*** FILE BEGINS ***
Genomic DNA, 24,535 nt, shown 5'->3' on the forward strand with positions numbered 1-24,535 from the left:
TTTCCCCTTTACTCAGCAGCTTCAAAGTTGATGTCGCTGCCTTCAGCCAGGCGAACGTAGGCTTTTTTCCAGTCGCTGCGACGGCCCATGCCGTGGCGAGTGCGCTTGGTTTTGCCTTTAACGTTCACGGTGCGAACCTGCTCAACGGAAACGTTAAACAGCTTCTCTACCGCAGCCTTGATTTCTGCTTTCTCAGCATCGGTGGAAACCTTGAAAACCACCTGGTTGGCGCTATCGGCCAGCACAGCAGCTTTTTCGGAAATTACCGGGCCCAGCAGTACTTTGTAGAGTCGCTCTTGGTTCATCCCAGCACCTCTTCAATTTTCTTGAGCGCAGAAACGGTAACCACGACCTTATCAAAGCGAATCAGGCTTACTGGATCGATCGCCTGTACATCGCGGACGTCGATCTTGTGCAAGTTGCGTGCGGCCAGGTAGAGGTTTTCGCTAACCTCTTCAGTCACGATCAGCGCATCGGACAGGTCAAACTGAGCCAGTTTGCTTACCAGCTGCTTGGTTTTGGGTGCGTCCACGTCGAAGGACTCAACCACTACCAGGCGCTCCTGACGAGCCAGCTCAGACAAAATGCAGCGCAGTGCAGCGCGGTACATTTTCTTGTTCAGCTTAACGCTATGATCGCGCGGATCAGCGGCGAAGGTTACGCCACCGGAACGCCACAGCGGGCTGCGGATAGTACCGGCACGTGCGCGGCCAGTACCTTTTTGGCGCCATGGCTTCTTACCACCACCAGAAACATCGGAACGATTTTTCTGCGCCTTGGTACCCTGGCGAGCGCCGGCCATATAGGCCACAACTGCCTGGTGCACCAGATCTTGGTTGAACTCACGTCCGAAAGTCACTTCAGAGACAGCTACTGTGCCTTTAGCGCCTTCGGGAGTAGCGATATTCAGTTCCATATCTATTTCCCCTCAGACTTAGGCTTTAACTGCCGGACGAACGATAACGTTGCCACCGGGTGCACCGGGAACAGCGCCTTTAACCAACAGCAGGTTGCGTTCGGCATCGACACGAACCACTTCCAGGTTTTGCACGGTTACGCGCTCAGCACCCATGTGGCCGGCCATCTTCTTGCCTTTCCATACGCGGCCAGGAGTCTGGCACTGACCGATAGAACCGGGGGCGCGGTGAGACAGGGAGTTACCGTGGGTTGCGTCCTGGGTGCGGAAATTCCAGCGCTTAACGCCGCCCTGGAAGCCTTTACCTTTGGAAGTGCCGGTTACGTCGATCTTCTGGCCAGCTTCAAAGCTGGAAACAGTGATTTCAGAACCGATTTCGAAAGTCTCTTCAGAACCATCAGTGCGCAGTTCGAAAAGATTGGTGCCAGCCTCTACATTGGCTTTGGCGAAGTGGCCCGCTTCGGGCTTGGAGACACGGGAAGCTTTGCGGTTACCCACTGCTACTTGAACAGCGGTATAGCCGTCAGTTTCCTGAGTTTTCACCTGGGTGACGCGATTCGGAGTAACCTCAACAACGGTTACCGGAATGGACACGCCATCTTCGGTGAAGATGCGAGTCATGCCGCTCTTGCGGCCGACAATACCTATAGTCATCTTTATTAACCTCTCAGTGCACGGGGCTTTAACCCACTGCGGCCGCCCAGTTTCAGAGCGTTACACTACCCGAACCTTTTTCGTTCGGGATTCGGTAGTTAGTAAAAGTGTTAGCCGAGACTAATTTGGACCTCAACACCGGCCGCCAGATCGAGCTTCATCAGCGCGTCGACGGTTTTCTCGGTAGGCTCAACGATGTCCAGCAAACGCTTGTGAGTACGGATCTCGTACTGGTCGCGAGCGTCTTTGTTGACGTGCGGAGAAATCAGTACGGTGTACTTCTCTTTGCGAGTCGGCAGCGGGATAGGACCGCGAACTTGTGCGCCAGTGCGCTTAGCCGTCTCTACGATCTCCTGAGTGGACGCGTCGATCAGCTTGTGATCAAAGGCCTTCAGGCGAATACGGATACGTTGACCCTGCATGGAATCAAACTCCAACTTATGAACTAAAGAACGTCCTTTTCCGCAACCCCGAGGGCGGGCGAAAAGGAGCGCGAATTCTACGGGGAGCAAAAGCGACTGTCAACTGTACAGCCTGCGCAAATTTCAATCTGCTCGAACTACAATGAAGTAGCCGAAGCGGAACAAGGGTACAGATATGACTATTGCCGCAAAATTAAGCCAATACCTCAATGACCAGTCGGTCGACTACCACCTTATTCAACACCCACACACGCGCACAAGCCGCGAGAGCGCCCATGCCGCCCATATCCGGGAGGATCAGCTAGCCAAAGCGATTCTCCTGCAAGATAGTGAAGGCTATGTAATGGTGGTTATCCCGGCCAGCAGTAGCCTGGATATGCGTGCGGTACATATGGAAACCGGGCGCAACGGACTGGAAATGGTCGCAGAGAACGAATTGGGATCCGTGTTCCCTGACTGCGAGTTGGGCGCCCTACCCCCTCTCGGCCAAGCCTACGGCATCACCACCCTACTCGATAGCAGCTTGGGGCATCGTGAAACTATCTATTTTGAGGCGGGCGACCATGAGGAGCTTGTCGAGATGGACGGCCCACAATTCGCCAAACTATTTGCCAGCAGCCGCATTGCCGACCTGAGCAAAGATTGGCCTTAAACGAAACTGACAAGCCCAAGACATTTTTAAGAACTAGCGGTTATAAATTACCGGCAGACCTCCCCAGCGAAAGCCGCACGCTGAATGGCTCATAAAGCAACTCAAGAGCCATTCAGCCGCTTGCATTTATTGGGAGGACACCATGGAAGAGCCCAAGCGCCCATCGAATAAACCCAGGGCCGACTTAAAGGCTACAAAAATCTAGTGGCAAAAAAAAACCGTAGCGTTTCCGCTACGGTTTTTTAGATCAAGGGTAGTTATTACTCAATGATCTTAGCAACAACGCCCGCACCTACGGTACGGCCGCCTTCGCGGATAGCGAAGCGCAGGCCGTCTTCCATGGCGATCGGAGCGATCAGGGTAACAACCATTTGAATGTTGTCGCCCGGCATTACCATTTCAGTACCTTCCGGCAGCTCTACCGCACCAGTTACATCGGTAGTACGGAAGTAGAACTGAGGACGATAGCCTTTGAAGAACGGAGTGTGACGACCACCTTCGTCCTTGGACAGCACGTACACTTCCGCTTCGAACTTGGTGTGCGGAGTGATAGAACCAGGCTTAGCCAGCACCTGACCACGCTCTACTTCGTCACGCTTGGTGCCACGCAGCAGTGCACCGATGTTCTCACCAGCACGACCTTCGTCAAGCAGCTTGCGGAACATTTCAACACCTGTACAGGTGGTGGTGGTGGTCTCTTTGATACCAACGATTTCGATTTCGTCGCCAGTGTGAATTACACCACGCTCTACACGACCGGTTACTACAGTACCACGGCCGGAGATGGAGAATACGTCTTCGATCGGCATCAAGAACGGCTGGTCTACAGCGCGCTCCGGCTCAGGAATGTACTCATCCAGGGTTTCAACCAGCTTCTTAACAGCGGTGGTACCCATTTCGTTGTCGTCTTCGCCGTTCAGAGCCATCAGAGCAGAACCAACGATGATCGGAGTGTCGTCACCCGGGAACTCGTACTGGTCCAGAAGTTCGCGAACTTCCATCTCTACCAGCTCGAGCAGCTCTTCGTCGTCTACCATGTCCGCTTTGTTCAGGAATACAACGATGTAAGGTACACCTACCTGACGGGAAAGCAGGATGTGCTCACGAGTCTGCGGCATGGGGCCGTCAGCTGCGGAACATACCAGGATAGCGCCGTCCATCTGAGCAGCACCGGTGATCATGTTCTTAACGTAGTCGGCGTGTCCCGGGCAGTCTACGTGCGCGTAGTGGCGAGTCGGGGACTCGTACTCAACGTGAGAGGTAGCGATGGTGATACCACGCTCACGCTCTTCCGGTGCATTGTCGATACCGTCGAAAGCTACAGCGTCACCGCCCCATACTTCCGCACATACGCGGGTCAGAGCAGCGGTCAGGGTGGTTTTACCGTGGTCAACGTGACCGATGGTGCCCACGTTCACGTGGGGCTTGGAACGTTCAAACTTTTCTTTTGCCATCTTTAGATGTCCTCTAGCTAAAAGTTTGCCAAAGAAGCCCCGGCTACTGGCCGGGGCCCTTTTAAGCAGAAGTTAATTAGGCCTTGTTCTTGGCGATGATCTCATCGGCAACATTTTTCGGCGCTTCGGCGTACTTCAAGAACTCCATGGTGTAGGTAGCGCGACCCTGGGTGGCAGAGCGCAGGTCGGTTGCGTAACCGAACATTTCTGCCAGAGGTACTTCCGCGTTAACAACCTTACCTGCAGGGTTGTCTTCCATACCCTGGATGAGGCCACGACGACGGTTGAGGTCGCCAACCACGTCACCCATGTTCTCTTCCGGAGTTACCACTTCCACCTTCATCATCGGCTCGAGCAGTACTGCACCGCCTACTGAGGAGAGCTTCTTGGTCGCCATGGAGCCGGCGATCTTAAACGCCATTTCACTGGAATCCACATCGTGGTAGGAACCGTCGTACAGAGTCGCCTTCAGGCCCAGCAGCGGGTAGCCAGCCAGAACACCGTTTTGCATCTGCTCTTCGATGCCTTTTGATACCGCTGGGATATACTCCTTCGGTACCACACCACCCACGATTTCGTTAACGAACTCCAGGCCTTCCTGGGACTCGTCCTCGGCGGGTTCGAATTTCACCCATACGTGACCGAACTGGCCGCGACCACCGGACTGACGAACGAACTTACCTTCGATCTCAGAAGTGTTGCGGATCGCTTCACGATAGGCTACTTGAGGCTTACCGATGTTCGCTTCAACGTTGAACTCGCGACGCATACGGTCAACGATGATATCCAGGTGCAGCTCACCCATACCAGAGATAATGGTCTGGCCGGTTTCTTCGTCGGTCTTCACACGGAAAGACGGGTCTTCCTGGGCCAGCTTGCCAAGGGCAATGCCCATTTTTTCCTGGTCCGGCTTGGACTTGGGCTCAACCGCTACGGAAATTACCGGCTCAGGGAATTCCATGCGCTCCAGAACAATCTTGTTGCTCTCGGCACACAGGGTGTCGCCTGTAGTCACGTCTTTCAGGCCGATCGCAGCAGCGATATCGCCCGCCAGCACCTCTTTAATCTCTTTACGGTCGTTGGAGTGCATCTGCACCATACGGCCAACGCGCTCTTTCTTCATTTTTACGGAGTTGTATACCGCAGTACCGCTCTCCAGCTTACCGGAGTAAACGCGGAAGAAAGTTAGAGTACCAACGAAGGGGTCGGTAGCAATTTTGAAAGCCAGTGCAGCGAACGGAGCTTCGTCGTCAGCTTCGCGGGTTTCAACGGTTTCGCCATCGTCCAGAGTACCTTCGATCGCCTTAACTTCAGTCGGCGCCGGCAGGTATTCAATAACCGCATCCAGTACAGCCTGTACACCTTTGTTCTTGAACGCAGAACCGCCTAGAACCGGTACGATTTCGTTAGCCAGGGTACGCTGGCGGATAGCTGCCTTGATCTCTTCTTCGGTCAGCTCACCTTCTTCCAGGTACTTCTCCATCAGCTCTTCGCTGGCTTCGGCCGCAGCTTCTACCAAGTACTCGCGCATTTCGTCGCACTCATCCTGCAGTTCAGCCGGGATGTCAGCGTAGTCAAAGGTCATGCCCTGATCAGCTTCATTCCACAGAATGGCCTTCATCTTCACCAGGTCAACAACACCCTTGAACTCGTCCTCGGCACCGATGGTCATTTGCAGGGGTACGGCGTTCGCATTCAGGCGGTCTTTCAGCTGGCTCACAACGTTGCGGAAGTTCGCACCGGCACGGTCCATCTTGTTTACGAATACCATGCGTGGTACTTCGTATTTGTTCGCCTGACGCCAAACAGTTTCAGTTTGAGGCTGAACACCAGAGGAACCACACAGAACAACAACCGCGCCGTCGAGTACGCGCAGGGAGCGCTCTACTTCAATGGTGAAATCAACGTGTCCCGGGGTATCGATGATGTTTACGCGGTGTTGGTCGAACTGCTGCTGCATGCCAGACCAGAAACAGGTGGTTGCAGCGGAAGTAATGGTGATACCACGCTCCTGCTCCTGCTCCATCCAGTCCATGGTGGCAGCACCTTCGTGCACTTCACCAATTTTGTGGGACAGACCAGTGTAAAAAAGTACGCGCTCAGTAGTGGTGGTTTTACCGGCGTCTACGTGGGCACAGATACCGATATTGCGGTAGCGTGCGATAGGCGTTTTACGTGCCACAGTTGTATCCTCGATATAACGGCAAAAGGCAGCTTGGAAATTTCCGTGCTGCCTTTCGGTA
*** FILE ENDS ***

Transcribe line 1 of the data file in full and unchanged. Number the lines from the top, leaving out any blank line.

Genomic DNA, 24,535 nt, shown 5'->3' on the forward strand with positions numbered 1-24,535 from the left: